Teams seem to be adapting well to one of the recent changes in MLB — the shrunken, 10-day disabled list. Since 1984, we’ve gotten used to the 15-day DL. That list was reserved for the medium-priority injuries. And it was a little jarring to see your favorite player on the 15-day.
But the 10-day? Only eight weeks into the season and we’ve already seen durable players like Dallas Keuchel or Robinson Cano on it.
Every other day, it seems, we are alerted of a key player’s ingress to the DL. Are injuries suddenly plaguing teams?
The compressed number of days make it easier for managers to handle an injury by giving the player a break, while at the same time, strategically, bringing in a fresh arm or bat.
In addition to Keuchel and Cano, Madison Bumgarner, Mike Trout, Cole Hamels, Noah Syndergaard, Corey Kluber, Yoenis Cespedes, Felix Hernandez and Zach Britton are currently or, have at some point this season, visited the 10-day. Cano hit the DL for only the second time in his career, and the first time since 2006. Will we see durable players like Cano land on the list more frequently?
The increased use of the DL is quite logical. And managers are taking full advantage of it.
Giving a player some rest will help him down the stretch. Especially with elite players, managers are hoping their stars remain healthy for October.
And with bottom-of-the-lineup batters and back-of-the-rotation pitchers, managers can swap in minor-leaguers and swap out struggling players comfortably. They did that during the 15-day era too. It just wasn’t as efficient.
Such is the case with Marlins’ reliever Junichi Tazawa, who’s off to a rough start to the year. In 15 innings of work, batters are hitting .214 against him. He allowed 11 earned runs, four home runs and spiked his ERA up to 6.60. A day after his last appearance, in which he allowed four earned runs in one inning pitched, the Marlins made a series of roster moves.
Miami recalled Odrisamer Despaigne and Brian Ellington from Triple-A New Orleans, and Tazawa went to the 10-day DL with an inflamed rib cartilage. Phantom or not, it let the struggling Marlins bring up minor-leaguers to revive a dull bullpen, while leaving Tazawa to fix his miscues for a small amount of time.
A shorter stint on the DL means a quicker turnaround. Which means a team isn’t left without its key player for too long. Because unless a rotation is phenomenal, losing your ace for three starts isn’t sufficient for most teams. Losing that pitcher for just one or two starts (remember, it’s 10 days, not games) is certainly doable.
Beyond that, it benefits the player tenfold. Avoiding the DL entirely and pushing through the injury could make it worse. Hopping on the 10-day allows it to heal while only missing a handful of games in a 162-day work schedule.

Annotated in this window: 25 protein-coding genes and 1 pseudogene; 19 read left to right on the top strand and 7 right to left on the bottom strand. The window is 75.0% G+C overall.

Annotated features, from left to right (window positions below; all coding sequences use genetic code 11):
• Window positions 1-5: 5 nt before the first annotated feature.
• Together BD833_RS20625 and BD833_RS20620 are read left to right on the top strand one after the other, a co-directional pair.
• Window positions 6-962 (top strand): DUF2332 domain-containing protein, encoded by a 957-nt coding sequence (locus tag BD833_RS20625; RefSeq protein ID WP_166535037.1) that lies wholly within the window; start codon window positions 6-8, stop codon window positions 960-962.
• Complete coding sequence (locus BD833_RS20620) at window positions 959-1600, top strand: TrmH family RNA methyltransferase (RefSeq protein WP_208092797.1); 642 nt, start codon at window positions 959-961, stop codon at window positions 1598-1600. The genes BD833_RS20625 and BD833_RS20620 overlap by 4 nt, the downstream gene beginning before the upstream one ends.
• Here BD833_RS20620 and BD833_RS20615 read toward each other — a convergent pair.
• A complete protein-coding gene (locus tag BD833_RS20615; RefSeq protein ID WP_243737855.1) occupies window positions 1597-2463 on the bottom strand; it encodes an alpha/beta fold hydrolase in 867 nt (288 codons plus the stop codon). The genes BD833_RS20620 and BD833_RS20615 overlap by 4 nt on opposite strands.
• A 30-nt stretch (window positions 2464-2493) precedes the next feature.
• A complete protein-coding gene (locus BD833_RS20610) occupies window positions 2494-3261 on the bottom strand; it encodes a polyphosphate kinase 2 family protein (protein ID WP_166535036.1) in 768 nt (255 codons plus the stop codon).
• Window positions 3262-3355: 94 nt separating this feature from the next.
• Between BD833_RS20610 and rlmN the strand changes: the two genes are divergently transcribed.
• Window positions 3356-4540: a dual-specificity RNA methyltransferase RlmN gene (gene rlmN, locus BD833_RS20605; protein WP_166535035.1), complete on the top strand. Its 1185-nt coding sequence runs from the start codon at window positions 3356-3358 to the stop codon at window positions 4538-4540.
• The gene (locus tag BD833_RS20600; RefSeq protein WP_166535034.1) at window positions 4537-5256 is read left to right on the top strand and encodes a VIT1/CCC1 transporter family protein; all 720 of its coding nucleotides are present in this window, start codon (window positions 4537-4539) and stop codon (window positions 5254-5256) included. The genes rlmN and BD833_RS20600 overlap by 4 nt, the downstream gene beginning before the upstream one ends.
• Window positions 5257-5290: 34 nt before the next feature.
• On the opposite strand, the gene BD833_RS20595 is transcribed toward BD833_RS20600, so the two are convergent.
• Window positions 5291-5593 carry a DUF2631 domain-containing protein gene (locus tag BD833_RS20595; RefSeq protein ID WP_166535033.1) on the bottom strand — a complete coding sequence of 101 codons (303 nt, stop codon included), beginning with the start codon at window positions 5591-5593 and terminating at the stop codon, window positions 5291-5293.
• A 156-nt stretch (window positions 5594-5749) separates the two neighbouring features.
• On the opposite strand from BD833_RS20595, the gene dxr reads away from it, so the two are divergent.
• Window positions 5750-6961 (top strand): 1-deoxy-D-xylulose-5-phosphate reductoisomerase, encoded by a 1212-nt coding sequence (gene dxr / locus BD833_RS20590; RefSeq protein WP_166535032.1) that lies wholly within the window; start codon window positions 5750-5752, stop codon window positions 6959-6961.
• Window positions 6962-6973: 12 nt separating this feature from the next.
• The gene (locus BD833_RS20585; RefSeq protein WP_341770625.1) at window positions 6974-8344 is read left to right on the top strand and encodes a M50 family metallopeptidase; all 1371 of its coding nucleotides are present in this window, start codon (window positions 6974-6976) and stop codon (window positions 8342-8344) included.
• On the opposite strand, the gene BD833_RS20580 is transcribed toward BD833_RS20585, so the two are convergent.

Gone are the days of pretending players are healthy so managers can hold onto the elite against a challenging opposition. And, if you couldn’t tell, that’s a good thing. Players can rest, see a trainer, bounce back. It’s also good for fans. If players aren’t toughing out quite so many minor injuries during the season, they’ll be fresher when they’re on the field, creating a higher-quality game.
A possible detriment to the 10-day is the potential overuse of the DL. Managers may place minor injuries on the DL in fear of it getting worse or, as previously stated, to give him some due rest. At the tail end of May, 105 players are currently on the DL.
This isn’t the first time we’ve seen the 10-day DL. That and the 7-day were all we had before 1984. The 15-day left a 33-year mark on MLB, wrapped up its belongings, and moved out. But during those 33 years, a new medium called the internet was introduced to us. And that technology brought with it an incredible way for fans to feel fully invested in any given season.
How? Fantasy baseball. Now, the decreased number of DL days causes avid fantasy members to scramble to their phones and shop for new players spasmodically.
Cano is on the 10-day? Better look for a short-term infielder. Aroldis Chapman is out? Let me check if anyone’s picked up Dellin Betances. So on, so forth.
Teams are much quicker to place players on the shelf for 10 days (i.e. Marlins and Tazawa) and call up someone from the minors. What makes this frequency interesting for teams and fans alike? Many backup players are stepping up to the plate in the absence of the All-Star resting on the DL.
Aaron Hicks — the Yankees’ fourth outfielder and on-again, off-again fill in for Jacoby Ellsbury — is slashing .291/.429/.555 with eight homers and 21 RBIs this season. Sam Travis, a 23-year-old fill-in for the Red Sox’ first baseman Hanley Ramirez, was a jolt of energy for the squad. Suddenly, it’s like the team never lost a beat.
How are fantasy members coping with it? Some are adding another DL spot on league roster. Some are allowing more adds in a given week. The 10-day DL makes fans focus on their fantasy team a little more. And if fantasy players aren’t paying attention, they can kiss their standings goodbye.
In all, the pros seem to outweigh the cons eight weeks into the reawakened 10-day DL. We’ll revisit baseball’s latest experiment in October.